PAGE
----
Wednesday, November 02, 2011

History of the CBC

This week Ideas on CBC Radio is considering the history of the CBC in a five-part doc by Ideas stalwart David Cayley, "CBC at 75: Turning Points in Public Broadcasting."  The first two parts are already done, but Ideas program can be listened to online or downloaded .

I'm currently developing a program for Ideas myself so I'm neither impartial nor dispassionate.  But I find the anniversary provoking mixed feelings in people I talk to.  On one hand, CBC Radio seems absolutely indispensable.  On the other, people seem to wish it was .... better, and the feeling grows stronger the closer one is to it.

Last Sunday I thought I heard evidence of the problem in Sunday Morning's three hour tribute to the CBC.  At one point Judy Madren, ex-announcer, now officially CBC' usage authority, was Michael Enright's guest.  They read episodes from a CBC announcer's manual from the 1940s, and it struck them as hilarious.  "Announcers must be men of wide culture and broad general knowledge,"  Madren read, and the two of them sniggered about the foolish pretentiousness of their predecessors.  Yet it still seems like a good idea -- the difference between the radio hosts who know things and those who are simply pretty voices remains as stark as even.  Then Madren mentioned the manual included the word "viscid" and declared forthrightly that she did not even know what the word meant.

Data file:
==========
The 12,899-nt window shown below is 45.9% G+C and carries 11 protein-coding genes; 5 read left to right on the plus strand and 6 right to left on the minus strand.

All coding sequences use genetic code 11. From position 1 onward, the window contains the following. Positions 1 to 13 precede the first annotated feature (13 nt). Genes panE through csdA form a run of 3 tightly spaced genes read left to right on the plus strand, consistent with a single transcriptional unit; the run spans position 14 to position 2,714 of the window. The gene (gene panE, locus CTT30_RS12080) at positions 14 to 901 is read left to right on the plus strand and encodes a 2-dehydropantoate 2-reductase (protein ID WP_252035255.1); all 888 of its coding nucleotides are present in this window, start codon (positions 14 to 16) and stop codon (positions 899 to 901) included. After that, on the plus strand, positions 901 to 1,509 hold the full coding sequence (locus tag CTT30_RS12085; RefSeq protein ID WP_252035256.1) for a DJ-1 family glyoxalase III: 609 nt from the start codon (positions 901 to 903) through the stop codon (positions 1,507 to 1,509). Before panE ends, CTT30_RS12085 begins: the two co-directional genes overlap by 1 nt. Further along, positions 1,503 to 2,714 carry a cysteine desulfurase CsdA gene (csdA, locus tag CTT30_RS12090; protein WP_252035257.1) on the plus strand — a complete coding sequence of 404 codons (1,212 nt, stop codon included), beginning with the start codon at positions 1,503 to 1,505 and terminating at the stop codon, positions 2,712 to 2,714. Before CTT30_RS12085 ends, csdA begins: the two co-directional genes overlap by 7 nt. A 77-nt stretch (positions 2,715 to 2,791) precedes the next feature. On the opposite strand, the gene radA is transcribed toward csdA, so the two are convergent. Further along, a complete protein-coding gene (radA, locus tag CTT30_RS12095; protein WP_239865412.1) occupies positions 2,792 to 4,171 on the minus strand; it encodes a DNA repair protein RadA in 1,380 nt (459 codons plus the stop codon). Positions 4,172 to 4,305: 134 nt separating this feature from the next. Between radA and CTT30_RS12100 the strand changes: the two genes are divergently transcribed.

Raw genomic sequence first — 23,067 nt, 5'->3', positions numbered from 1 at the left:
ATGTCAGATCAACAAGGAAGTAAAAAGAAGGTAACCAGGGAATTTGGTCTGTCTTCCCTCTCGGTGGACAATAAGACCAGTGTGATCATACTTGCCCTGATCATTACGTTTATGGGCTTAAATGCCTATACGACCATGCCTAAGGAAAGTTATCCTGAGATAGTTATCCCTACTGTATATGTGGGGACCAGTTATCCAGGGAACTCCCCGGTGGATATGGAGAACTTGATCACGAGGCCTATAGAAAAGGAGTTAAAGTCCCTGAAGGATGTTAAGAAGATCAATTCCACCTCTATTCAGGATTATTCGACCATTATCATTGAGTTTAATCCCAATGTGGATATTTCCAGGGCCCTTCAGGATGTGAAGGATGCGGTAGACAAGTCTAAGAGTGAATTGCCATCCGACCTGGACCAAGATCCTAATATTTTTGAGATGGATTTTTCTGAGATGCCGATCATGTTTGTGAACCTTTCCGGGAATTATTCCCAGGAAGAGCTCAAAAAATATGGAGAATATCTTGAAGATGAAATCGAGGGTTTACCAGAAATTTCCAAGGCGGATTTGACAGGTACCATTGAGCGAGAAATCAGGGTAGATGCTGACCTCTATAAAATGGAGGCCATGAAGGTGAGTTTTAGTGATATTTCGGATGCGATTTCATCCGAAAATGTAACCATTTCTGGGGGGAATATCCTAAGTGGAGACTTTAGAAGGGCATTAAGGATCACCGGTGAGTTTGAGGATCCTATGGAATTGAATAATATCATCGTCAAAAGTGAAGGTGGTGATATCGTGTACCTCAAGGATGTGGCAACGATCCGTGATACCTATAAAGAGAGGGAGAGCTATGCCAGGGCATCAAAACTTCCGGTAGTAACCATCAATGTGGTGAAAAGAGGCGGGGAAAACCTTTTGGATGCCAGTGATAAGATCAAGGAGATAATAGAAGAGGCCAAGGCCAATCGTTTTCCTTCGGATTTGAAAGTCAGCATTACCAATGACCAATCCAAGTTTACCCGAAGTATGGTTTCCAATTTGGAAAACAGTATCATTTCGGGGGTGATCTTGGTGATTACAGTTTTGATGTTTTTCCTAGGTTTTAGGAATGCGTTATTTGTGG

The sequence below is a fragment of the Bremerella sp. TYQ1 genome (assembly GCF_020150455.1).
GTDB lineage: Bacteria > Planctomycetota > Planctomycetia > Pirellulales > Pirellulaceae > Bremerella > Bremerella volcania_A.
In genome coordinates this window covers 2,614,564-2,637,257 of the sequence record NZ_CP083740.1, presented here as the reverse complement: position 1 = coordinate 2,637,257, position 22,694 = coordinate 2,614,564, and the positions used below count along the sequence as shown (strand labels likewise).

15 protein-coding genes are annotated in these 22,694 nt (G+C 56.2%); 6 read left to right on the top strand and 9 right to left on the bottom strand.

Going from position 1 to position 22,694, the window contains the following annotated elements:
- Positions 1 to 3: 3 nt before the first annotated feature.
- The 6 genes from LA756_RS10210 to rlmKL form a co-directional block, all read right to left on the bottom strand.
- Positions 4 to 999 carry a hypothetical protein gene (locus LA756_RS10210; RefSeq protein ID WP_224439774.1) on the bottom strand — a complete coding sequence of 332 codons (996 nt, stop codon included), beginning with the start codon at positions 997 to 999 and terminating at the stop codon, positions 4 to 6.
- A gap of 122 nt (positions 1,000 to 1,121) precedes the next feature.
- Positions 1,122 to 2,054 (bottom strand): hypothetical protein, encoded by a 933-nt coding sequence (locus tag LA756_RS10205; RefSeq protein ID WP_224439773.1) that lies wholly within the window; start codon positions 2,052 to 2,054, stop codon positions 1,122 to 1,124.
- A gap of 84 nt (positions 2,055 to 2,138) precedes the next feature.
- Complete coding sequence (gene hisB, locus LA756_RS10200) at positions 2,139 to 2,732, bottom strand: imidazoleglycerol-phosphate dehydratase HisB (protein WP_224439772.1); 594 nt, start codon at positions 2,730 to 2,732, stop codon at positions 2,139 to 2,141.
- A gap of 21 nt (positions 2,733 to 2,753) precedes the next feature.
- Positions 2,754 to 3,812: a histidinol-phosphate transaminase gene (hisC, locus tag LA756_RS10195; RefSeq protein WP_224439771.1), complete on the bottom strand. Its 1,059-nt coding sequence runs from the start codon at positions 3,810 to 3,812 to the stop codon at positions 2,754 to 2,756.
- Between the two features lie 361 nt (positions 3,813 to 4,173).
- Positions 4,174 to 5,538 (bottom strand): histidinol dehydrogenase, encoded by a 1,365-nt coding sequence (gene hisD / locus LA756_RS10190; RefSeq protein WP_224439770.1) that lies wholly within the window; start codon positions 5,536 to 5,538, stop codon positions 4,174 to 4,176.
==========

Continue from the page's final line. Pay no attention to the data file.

The CBC's usage expert is too important to reach for a dictionary.  I got the sense that a lot of people around CBC Radio reached their positions by seniority and now have a sense of their own authority that far outstrips the pretensions of the 1940s.

Still, I was driving a long way in the last two days, and every couple of hours I was madly running "Seek" to keep CBC Radio in range.

CBC Radio has also announced its ten finalists for the non-fiction episode of Canada Reads. Congratulations to Margaret Macmillan, whose Paris 1919 made the list despite the organizers' earlier fatwa against history books and academics. Also Chester Brown's graphic-biography Louis Riel and Ken Dryden's The Game, which counts as history for me.
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